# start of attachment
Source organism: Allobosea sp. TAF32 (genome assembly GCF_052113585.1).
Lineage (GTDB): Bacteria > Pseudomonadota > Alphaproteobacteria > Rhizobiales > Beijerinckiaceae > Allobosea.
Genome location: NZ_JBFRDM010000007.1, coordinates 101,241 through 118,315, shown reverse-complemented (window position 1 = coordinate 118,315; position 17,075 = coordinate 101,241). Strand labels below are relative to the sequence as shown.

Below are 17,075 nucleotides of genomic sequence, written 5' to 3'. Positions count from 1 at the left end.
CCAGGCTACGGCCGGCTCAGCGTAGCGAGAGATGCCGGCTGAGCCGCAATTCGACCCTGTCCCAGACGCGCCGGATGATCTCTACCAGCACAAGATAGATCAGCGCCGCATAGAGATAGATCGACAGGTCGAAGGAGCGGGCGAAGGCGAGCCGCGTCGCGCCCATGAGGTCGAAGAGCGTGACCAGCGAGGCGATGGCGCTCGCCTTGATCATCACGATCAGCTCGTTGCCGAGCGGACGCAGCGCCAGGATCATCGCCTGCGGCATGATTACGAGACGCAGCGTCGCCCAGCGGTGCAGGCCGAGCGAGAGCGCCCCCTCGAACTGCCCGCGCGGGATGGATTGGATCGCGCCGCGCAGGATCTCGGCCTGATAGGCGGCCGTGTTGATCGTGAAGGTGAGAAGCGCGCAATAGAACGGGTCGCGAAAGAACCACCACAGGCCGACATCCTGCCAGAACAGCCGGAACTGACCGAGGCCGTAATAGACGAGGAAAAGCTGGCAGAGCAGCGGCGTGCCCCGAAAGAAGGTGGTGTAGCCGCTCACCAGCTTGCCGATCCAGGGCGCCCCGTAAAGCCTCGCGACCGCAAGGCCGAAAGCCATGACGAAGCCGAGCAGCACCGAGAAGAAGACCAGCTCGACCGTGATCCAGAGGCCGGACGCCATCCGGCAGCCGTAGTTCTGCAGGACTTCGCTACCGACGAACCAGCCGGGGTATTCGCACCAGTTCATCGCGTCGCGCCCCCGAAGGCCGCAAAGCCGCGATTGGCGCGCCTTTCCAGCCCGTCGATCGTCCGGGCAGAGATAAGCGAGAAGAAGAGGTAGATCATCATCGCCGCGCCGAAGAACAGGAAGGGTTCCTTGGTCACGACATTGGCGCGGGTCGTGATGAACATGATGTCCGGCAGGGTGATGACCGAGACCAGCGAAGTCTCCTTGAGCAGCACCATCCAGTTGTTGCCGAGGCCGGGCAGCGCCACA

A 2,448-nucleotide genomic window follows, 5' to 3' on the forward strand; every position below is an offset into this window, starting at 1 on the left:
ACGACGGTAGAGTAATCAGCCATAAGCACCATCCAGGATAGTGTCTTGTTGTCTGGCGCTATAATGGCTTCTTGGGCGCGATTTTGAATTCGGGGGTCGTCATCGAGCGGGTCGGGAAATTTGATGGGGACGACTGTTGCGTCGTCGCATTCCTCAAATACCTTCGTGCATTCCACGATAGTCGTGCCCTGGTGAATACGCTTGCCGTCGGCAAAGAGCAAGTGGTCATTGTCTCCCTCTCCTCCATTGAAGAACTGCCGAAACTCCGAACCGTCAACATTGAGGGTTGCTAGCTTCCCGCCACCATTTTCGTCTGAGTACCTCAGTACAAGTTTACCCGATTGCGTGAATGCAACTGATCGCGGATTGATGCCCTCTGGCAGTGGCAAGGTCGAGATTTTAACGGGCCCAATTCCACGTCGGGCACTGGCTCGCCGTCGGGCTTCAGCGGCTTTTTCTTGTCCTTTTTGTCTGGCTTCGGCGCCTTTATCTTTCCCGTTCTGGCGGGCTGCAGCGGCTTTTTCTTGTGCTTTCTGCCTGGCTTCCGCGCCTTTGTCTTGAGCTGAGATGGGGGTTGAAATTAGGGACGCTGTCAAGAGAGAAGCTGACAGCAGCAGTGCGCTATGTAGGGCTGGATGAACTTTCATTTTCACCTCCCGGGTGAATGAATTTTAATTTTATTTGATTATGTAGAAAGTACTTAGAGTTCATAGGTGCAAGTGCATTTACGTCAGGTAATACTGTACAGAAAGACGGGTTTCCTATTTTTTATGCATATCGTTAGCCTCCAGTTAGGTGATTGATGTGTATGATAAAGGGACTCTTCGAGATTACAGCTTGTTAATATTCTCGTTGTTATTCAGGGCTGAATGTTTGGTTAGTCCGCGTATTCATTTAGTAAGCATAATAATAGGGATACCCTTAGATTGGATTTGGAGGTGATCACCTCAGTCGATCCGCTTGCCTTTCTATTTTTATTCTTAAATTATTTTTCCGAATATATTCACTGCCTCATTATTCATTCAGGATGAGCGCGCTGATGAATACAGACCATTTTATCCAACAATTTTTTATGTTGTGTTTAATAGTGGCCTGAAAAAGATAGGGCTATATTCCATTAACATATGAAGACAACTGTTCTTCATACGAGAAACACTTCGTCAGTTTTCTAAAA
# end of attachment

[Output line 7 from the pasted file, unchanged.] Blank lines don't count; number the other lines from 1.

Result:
ACGACGGTAGAGTAATCAGCCATAAGCACCATCCAGGATAGTGTCTTGTTGTCTGGCGCTATAATGGCTTCTTGGGCGCGATTTTGAATTCGGGGGTCGTCATCGAGCGGGTCGGGAAATTTGATGGGGACGACTGTTGCGTCGTCGCATTCCTCAAATACCTTCGTGCATTCCACGATAGTCGTGCCCTGGTGAATACGCTTGCCGTCGGCAAAGAGCAAGTGGTCATTGTCTCCCTCTCCTCCATTGAAGAACTGCCGAAACTCCGAACCGTCAACATTGAGGGTTGCTAGCTTCCCGCCACCATTTTCGTCTGAGTACCTCAGTACAAGTTTACCCGATTGCGTGAATGCAACTGATCGCGGATTGATGCCCTCTGGCAGTGGCAAGGTCGAGATTTTAACGGGCCCAATTCCACGTCGGGCACTGGCTCGCCGTCGGGCTTCAGCGGCTTTTTCTTGTCCTTTTTGTCTGGCTTCGGCGCCTTTATCTTTCCCGTTCTGGCGGGCTGCAGCGGCTTTTTCTTGTGCTTTCTGCCTGGCTTCCGCGCCTTTGTCTTGAGCTGAGATGGGGGTTGAAATTAGGGACGCTGTCAAGAGAGAAGCTGACAGCAGCAGTGCGCTATGTAGGGCTGGATGAACTTTCATTTTCACCTCCCGGGTGAATGAATTTTAATTTTATTTGATTATGTAGAAAGTACTTAGAGTTCATAGGTGCAAGTGCATTTACGTCAGGTAATACTGTACAGAAAGACGGGTTTCCTATTTTTTATGCATATCGTTAGCCTCCAGTTAGGTGATTGATGTGTATGATAAAGGGACTCTTCGAGATTACAGCTTGTTAATATTCTCGTTGTTATTCAGGGCTGAATGTTTGGTTAGTCCGCGTATTCATTTAGTAAGCATAATAATAGGGATACCCTTAGATTGGATTTGGAGGTGATCACCTCAGTCGATCCGCTTGCCTTTCTATTTTTATTCTTAAATTATTTTTCCGAATATATTCACTGCCTCATTATTCATTCAGGATGAGCGCGCTGATGAATACAGACCATTTTATCCAACAATTTTTTATGTTGTGTTTAATAGTGGCCTGAAAAAGATAGGGCTATATTCCATTAACATATGAAGACAACTGTTCTTCATACGAGAAACACTTCGTCAGTTTTCTAAAA